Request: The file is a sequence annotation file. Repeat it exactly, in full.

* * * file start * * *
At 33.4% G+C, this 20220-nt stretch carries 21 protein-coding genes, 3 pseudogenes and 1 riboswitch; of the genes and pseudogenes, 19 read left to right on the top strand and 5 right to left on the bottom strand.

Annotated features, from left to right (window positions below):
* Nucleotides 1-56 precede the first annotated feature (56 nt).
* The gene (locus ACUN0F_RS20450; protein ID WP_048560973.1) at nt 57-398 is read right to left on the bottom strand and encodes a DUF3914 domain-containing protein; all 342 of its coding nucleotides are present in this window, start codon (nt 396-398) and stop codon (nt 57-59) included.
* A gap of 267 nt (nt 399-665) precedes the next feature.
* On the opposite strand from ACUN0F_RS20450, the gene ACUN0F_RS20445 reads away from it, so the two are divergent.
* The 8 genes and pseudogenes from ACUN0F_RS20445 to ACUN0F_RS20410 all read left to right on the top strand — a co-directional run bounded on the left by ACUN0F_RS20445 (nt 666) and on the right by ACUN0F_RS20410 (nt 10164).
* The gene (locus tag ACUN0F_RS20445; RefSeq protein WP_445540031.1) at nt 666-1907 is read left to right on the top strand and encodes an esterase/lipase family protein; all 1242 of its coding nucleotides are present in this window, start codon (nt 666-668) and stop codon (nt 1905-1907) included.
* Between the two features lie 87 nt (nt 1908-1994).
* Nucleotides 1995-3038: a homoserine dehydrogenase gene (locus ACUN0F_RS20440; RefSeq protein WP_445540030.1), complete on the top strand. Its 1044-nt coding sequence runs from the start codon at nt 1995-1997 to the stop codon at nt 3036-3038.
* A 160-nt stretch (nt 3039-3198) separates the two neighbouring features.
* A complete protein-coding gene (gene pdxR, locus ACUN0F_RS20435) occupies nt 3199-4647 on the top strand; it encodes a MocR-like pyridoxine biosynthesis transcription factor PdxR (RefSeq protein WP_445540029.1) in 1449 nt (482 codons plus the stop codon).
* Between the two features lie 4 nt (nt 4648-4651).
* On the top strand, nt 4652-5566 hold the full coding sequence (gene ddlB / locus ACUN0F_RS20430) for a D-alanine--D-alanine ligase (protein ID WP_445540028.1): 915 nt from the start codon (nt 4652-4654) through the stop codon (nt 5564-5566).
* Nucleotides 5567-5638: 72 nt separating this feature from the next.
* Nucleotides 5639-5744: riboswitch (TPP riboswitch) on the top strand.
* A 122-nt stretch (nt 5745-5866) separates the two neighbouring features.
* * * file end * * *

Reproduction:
At 33.4% G+C, this 20220-nt stretch carries 21 protein-coding genes, 3 pseudogenes and 1 riboswitch; of the genes and pseudogenes, 19 read left to right on the top strand and 5 right to left on the bottom strand.

Annotated features, from left to right (window positions below):
* Nucleotides 1-56 precede the first annotated feature (56 nt).
* The gene (locus ACUN0F_RS20450; protein ID WP_048560973.1) at nt 57-398 is read right to left on the bottom strand and encodes a DUF3914 domain-containing protein; all 342 of its coding nucleotides are present in this window, start codon (nt 396-398) and stop codon (nt 57-59) included.
* A gap of 267 nt (nt 399-665) precedes the next feature.
* On the opposite strand from ACUN0F_RS20450, the gene ACUN0F_RS20445 reads away from it, so the two are divergent.
* The 8 genes and pseudogenes from ACUN0F_RS20445 to ACUN0F_RS20410 all read left to right on the top strand — a co-directional run bounded on the left by ACUN0F_RS20445 (nt 666) and on the right by ACUN0F_RS20410 (nt 10164).
* The gene (locus tag ACUN0F_RS20445; RefSeq protein WP_445540031.1) at nt 666-1907 is read left to right on the top strand and encodes an esterase/lipase family protein; all 1242 of its coding nucleotides are present in this window, start codon (nt 666-668) and stop codon (nt 1905-1907) included.
* Between the two features lie 87 nt (nt 1908-1994).
* Nucleotides 1995-3038: a homoserine dehydrogenase gene (locus ACUN0F_RS20440; RefSeq protein WP_445540030.1), complete on the top strand. Its 1044-nt coding sequence runs from the start codon at nt 1995-1997 to the stop codon at nt 3036-3038.
* A 160-nt stretch (nt 3039-3198) separates the two neighbouring features.
* A complete protein-coding gene (gene pdxR, locus ACUN0F_RS20435) occupies nt 3199-4647 on the top strand; it encodes a MocR-like pyridoxine biosynthesis transcription factor PdxR (RefSeq protein WP_445540029.1) in 1449 nt (482 codons plus the stop codon).
* Between the two features lie 4 nt (nt 4648-4651).
* On the top strand, nt 4652-5566 hold the full coding sequence (gene ddlB / locus ACUN0F_RS20430) for a D-alanine--D-alanine ligase (protein ID WP_445540028.1): 915 nt from the start codon (nt 4652-4654) through the stop codon (nt 5564-5566).
* Nucleotides 5567-5638: 72 nt separating this feature from the next.
* Nucleotides 5639-5744: riboswitch (TPP riboswitch) on the top strand.
* A 122-nt stretch (nt 5745-5866) separates the two neighbouring features.